His teammates hoot and toss barbs when the time is right — at him or anyone else targeted. Otherwise, they play tight, well-schooled baseball that’s disciplined and efficient.
“We’re not here for a long time — we’re here for a good time,” hollered Titans assistant coach Ramon Orozco during a situational-hitting drill, alternately chewing-out a right fielder for making a no-chance throw to home plate that allowed a baserunner to advance.
Where, though, does Mayer fit within the larger MLB galaxy and its draft history?
Gallegos has perspective there, beginning with his years coaching Gonzalez.
“He’s right there with Adrian,” Gallegos said. “He has more power than Adrian had in high school. And he’s more athletic than Adrian. Faster, too.”
What hasn’t been entirely clear in recent weeks is how Mayer will stack up against good pitching. That is, if you go by the standard-issue San Diego prep arms. Only a handful, including Tuesday’s starter, Holden Carpenter of San Marcos High, are of the high-horsepower crowd.
What can be missed, apart from scouts’ files, is that Mayer has seen his share of velocity, including last summer when he played for the San Diego Show travel team and high-octane abounded.
Chula Vista Eastlake’s Marcelo Mayer takes swings in batting practice
Marcelo Mayer, a shortstop from Chula Vista (California) Eastlake, takes swings in batting practice.
Lynn Henning, The Detroit News
Scouts this spring have sensed that Mayer might be a bit pull-happy, hoping to show his muscle, which has been evident enough. But the big-league game depends on blistering pitches to all sectors of a field.
Mayer is aware — of all the critiques. That includes thoughts he’s feasting on slower-gear pitching he can drive over the right-field fence.
“A little bit,” he said. “It’s something I’ve got to work on — just being quick to the ball. But especially with guys throwing 95, you’re not gonna worry about the ball getting deep.
“I think that’s more of a lack of them not seeing me,” he said, returning to the matter of driving pitches to all fields. “I think I’ve always had that (power and ability to hit lasers to left-center and elsewhere). I just think not a lot of eyes have been on me.”
What scouts say, virtually without exception, is that Mayer will be staying at short. This is a big man with the footwork and radius to handle an up-the-middle position’s range requirements.
“Me and my dad focus on not getting too big,” Mayer said. “My goal is to be a Gold Glove shortstop. Ever since baseball started, shortstop’s been a defense-first position. I get the same satisfaction from making a good play that I get on a good hit.”
Which brings about the essential Motor City question: What would Mayer think if the Pirates and Rangers pass on July 11 and a team from Detroit jumped at him?
It’s customary in these pre-draft moments for players to run, hide, or develop a spontaneous case of laryngitis when asked about specific towns or teams. Just ask a pair of one-overall picks named Casey Mize and Spencer Torkelson, who early in 2018 and in 2020 pretended that the MLB Draft was something with which they had no familiarity.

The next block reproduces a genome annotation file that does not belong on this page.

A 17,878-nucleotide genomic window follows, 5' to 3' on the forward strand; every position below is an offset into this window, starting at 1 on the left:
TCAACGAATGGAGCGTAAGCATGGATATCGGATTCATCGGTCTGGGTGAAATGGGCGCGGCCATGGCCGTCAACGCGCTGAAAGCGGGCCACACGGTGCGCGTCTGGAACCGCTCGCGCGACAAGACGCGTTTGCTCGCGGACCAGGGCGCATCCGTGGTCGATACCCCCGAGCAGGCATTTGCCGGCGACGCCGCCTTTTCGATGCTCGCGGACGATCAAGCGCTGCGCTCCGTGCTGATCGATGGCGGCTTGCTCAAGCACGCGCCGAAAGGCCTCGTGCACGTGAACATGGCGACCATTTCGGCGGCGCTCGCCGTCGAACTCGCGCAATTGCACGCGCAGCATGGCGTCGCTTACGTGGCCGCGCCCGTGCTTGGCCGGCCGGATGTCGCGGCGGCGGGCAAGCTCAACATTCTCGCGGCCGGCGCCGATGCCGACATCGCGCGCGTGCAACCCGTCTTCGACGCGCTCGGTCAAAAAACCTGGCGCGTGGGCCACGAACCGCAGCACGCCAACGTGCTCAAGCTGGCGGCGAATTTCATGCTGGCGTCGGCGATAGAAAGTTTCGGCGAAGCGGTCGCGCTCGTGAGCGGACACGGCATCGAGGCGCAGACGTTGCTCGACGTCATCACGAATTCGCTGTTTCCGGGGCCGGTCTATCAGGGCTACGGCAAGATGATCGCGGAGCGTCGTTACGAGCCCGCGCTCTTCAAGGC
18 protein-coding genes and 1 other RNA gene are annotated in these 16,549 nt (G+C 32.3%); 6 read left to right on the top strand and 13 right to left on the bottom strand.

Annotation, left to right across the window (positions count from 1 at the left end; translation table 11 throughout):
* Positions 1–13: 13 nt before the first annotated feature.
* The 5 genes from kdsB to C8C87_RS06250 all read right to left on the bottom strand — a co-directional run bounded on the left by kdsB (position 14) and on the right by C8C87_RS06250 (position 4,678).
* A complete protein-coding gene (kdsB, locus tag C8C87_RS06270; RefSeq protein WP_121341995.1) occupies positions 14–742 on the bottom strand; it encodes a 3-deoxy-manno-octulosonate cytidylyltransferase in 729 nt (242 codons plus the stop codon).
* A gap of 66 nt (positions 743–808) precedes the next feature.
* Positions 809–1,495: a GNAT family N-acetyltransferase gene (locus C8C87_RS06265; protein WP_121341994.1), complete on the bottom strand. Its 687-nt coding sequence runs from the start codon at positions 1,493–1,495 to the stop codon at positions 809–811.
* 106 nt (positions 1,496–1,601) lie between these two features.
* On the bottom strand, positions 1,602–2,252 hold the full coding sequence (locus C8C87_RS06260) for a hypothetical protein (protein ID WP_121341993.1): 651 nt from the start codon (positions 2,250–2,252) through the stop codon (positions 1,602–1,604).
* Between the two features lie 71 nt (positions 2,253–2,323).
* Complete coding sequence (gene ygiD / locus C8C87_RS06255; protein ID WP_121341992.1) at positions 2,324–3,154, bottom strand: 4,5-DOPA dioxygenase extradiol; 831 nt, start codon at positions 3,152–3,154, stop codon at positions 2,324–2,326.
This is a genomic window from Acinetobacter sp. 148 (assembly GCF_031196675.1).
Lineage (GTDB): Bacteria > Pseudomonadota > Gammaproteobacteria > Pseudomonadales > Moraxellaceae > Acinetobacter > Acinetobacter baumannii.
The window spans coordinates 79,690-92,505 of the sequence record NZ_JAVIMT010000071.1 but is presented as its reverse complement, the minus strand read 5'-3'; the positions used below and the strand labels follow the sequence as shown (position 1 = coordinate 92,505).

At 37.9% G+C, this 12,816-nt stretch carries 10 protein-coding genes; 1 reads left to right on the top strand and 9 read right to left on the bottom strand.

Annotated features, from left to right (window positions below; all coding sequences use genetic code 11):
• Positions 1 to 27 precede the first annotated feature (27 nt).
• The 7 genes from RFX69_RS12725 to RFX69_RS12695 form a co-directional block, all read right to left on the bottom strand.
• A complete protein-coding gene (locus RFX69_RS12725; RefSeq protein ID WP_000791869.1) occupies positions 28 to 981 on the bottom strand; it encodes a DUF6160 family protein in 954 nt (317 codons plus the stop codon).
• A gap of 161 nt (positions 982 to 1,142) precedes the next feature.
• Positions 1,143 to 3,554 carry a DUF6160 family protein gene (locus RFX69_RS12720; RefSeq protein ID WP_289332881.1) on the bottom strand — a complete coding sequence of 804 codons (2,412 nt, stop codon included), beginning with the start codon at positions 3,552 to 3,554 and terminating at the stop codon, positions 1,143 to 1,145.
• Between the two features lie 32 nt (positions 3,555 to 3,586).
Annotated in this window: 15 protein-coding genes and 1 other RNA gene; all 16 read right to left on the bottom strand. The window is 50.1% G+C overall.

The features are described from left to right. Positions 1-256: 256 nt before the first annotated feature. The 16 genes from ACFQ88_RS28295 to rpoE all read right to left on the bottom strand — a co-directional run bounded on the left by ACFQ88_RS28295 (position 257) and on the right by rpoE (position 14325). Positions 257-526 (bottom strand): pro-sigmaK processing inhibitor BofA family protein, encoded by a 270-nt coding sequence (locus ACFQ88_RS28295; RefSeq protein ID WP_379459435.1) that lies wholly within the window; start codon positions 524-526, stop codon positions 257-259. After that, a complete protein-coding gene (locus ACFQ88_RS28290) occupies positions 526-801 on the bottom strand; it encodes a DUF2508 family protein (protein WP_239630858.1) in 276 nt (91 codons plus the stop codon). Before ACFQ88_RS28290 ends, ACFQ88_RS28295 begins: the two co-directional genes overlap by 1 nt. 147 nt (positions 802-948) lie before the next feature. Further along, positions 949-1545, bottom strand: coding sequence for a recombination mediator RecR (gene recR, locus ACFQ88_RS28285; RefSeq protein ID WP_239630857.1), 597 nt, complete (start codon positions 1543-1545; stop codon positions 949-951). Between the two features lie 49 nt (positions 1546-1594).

Mayer doesn’t bother with charades.
“One hundred percent a great organization,” he said of the Tigers, which he knows have been on him, tight. “I’d be extremely pleased to have a chance with them. Great fan base. Really classy team. Being able to put on a Tigers jersey would be very nice.”
If this sounds as if not only dad, but others might have been involved in tutoring him on how to handle the draft question — bull’s eye.
He has an “adviser,” as they say before a prep celebrity who is still an amateur can call his “adviser” his “agent.”
Mayer’s man is John Boggs, based in San Diego, whose most recent Tigers client was former manager Ron Gardenhire.
Coincidentally, Boggs also was adviser/agent for Gonzalez.
Mayer and Boggs are headed for a nice payday next month. Exactly who pays the freight, no one is precisely sure. Boggs is keeping his lips tight, but it is known there will be no discounts offered and that the Pirates, if they pounce, will be asked to pay something very close to the $8.415 million they have been granted as a ceiling for their first-round pick.
The Tigers are capped at $7.221 million, which isn’t as rigid as it sounds. They have a Rob Manfred-approved overall budget of $14.25 million (the Pirates are at $14.39 million) and can exceed by 5% their overall money, with only a tax applied. Any more than 5% and they would lose a future draft pick.
The Pirates have a reputation for being modest in their draft-day expenditures and could decide to pay less than their first-round allotment, using excess funds on later picks they might want to steer from college commitments.
The Tigers, conversely, are known as a “flexible” club that likely wouldn’t balk at paying Mayer more than $7.22 million — if that’s what it takes to keep him from Southern Cal.
But two business realities interfere with Detroit’s dreams there.
The Pirates are not likely to be penny-wise and pound-foolish if they see Mayer as being the indispensable prospect their scouting ardor thus far indicates.
Nor, practically, does anyone expect Mayer and Boggs to sneeze at, say, $7 million or $6.5 million, and head for Southern Cal when who-knows-what might befall Mayer before his next draft turn would arrive, in 2024.
If he’s gone, presumably to Pittsburgh, the Pirates will cheer and Mayer will say all the warm and fuzzy things about the Steel City’s team that he said Tuesday about Detroit.
And if he’s gone by the draft’s third turn, the Tigers will shrug at the lottery’s tough luck and then happily get on with business.
Jack Leiter of Vanderbilt? Or, even more likely, Jackson Jobe of Heritage High in Oklahoma City, Oklahoma?
They’ll be thrilled with either young pitcher, knowing, privately, that the kid they most wanted, a brilliant young shortstop from a school 12 miles north of Tijuana, Mexico, is headed elsewhere. Maybe to be the Pirates’ prized prospect possession, and maybe a star so bright the Tigers will long remember the treasure they were so close themselves to owning.
Lynn Henning is a freelance writer and former Detroit News sports reporter.